PARAMONOVA INSISTS ON TIGHTER MONETARY POLICY.
As inflation falls, the Central Bank of Russia (CBR) will gradually cut its refinancing rate currently running at 195%, acting CBR Chairwoman Tatyana Paramonova said in a speech to the international forum on the Russian economy on 31 May, Interfax reported. Due to the bank's tighter monetary policy, money supply ran at only 3% in the first quarter of 1995, compared to 10% in 1995, an indication that the inflation rate will continue to fall, Paramonova said. Consumer prices are now rising at a monthly level of 12%, compared with 14% a year ago. The banker said a further drop in the inflation rate is a condition for future economic growth and a flow of foreign investment into the economy. * Thomas Sigel



OMRI DAILY DIGEST

Vol. 1, No. 106. 1 June 1995
LATEST TAJIK TALKS END ON POSITIVE NOTE.
As the latest round of negotiations wrapped up, the Tajik government and opposition agreed on an exchange of prisoners of war and the repatriation of Tajik refugees in Afghanistan, Reuters and ITAR-TASS reported. The Red Cross is expected to oversee the repatriation. Nothing was resolved on the issue of power sharing in the Central Asian republic, but the two sides agreed to hold another round of talks in Almaty, Kazakhstan, according to Interfax. Kazakh President Nursultan Nazarbaev was credited with prodding the two sides toward some agreement. He called for a stop to the bloodshed on the border. Recently, the Kyrgyz and Uzbek presidents have also applied pressure on the two sides to come to an agreement. Kazakh peacekeeping troops representing the CIS have suffered more casualties than any other country this year, excluding Tajik soldiers. At least 17 Kazakh peacekeepers were killed in April. * Bruce Pannier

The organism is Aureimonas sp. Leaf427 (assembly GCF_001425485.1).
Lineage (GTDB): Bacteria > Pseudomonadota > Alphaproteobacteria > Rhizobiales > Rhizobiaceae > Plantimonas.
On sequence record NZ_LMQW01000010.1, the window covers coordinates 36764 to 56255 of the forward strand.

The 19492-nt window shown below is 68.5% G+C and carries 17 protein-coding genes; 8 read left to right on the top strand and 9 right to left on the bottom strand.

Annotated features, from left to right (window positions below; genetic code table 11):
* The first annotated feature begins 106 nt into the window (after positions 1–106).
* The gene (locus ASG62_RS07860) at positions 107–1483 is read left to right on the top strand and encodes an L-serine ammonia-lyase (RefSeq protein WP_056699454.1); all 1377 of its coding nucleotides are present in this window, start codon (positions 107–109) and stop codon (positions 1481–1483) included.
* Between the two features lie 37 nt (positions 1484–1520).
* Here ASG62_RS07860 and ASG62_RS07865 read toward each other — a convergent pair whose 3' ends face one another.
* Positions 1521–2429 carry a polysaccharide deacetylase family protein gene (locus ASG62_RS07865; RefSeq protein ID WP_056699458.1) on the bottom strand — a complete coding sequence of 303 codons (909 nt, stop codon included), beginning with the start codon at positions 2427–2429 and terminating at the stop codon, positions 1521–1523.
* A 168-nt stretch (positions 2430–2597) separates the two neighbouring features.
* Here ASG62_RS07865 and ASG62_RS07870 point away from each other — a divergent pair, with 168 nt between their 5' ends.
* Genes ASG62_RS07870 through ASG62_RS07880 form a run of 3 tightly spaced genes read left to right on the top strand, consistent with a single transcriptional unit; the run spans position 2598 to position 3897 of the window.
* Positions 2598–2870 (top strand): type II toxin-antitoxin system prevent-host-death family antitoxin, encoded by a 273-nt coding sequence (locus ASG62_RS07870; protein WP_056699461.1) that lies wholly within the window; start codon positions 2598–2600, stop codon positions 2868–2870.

KAZAKHSTAN NUCLEAR-FREE.
The last nuclear device in Kazakhstan has been eliminated. On 31 May, an unstable plutonium charge was destroyed using conventional explosives at the Semipalatinsk test site, Reuters reported. Boris Lebedev, in charge of the operation, said there were no changes in radiation levels above ground. The charge had the equivalent of 300 tons of TNT and the detonation took place 425 ft. below ground. President Nursultan Nazarbaev has said it would be the last explosion of its kind in Kazakhstan. * Bruce Pannier



OMRI DAILY DIGEST

Vol. 1, No. 106. 1 June 1995
UKRAINIAN PRESIDENT CALLS NON-BINDING PLEBISCITE TO BREAK POLITICAL DEADLOCK.
Leonid Kuchma on 31 May ordered a legally non-binding nationwide plebiscite on confidence in himself and the parliament, international and Ukrainian news agencies reported the same day. The plebiscite is to be held on 28 June. Kuchma, in an address to the nation on state television, said he called the poll to break the deadlock between himself and the divided legislature over his recently approved law on separation of powers, which gives him increased executive authority to preside over economic reforms. Communists deputies recently blocked the enactment of the law by voting against changes to the constitution necessary for it to take effect. Under Ukrainian law, the president cannot alone decree a legally-binding referendum, so the results of the poll will carry no legal weight. Kuchma has said he will resign if he fails to muster the population's support for his political and economic reform efforts. * Chrystyna Lapychak